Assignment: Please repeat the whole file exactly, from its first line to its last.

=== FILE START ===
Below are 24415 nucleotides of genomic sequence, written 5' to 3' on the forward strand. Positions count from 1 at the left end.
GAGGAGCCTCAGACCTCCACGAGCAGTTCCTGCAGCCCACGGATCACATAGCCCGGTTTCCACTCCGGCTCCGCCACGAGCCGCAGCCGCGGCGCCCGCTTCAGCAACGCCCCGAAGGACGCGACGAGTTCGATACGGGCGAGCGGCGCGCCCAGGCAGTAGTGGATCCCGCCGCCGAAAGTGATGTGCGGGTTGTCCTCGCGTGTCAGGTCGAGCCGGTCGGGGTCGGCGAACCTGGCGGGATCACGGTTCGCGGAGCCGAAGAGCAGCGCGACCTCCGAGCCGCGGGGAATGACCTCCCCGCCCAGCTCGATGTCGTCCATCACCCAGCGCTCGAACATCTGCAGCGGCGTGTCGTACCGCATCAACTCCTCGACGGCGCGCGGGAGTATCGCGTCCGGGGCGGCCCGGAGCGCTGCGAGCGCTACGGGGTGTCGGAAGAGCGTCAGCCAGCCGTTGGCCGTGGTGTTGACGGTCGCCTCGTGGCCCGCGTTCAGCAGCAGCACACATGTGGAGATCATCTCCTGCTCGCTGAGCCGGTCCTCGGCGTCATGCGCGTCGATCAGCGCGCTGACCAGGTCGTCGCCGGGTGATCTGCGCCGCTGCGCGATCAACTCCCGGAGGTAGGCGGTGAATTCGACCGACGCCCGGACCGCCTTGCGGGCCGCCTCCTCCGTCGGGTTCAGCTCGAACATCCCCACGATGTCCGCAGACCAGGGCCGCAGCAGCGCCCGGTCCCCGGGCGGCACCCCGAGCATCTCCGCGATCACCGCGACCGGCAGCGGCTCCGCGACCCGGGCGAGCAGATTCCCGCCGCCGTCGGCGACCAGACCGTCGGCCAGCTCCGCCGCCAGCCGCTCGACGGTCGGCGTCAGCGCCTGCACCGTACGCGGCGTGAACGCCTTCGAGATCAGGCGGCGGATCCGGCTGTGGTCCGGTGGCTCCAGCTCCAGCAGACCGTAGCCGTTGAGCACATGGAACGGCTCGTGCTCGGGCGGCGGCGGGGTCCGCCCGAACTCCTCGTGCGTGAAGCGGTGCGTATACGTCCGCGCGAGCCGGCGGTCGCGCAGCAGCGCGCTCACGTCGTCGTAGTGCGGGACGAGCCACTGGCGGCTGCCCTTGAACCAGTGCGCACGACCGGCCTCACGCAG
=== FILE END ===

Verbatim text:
Below are 24415 nucleotides of genomic sequence, written 5' to 3' on the forward strand. Positions count from 1 at the left end.
GAGGAGCCTCAGACCTCCACGAGCAGTTCCTGCAGCCCACGGATCACATAGCCCGGTTTCCACTCCGGCTCCGCCACGAGCCGCAGCCGCGGCGCCCGCTTCAGCAACGCCCCGAAGGACGCGACGAGTTCGATACGGGCGAGCGGCGCGCCCAGGCAGTAGTGGATCCCGCCGCCGAAAGTGATGTGCGGGTTGTCCTCGCGTGTCAGGTCGAGCCGGTCGGGGTCGGCGAACCTGGCGGGATCACGGTTCGCGGAGCCGAAGAGCAGCGCGACCTCCGAGCCGCGGGGAATGACCTCCCCGCCCAGCTCGATGTCGTCCATCACCCAGCGCTCGAACATCTGCAGCGGCGTGTCGTACCGCATCAACTCCTCGACGGCGCGCGGGAGTATCGCGTCCGGGGCGGCCCGGAGCGCTGCGAGCGCTACGGGGTGTCGGAAGAGCGTCAGCCAGCCGTTGGCCGTGGTGTTGACGGTCGCCTCGTGGCCCGCGTTCAGCAGCAGCACACATGTGGAGATCATCTCCTGCTCGCTGAGCCGGTCCTCGGCGTCATGCGCGTCGATCAGCGCGCTGACCAGGTCGTCGCCGGGTGATCTGCGCCGCTGCGCGATCAACTCCCGGAGGTAGGCGGTGAATTCGACCGACGCCCGGACCGCCTTGCGGGCCGCCTCCTCCGTCGGGTTCAGCTCGAACATCCCCACGATGTCCGCAGACCAGGGCCGCAGCAGCGCCCGGTCCCCGGGCGGCACCCCGAGCATCTCCGCGATCACCGCGACCGGCAGCGGCTCCGCGACCCGGGCGAGCAGATTCCCGCCGCCGTCGGCGACCAGACCGTCGGCCAGCTCCGCCGCCAGCCGCTCGACGGTCGGCGTCAGCGCCTGCACCGTACGCGGCGTGAACGCCTTCGAGATCAGGCGGCGGATCCGGCTGTGGTCCGGTGGCTCCAGCTCCAGCAGACCGTAGCCGTTGAGCACATGGAACGGCTCGTGCTCGGGCGGCGGCGGGGTCCGCCCGAACTCCTCGTGCGTGAAGCGGTGCGTATACGTCCGCGCGAGCCGGCGGTCGCGCAGCAGCGCGCTCACGTCGTCGTAGTGCGGGACGAGCCACTGGCGGCTGCCCTTGAACCAGTGCGCACGACCGGCCTCACGCAG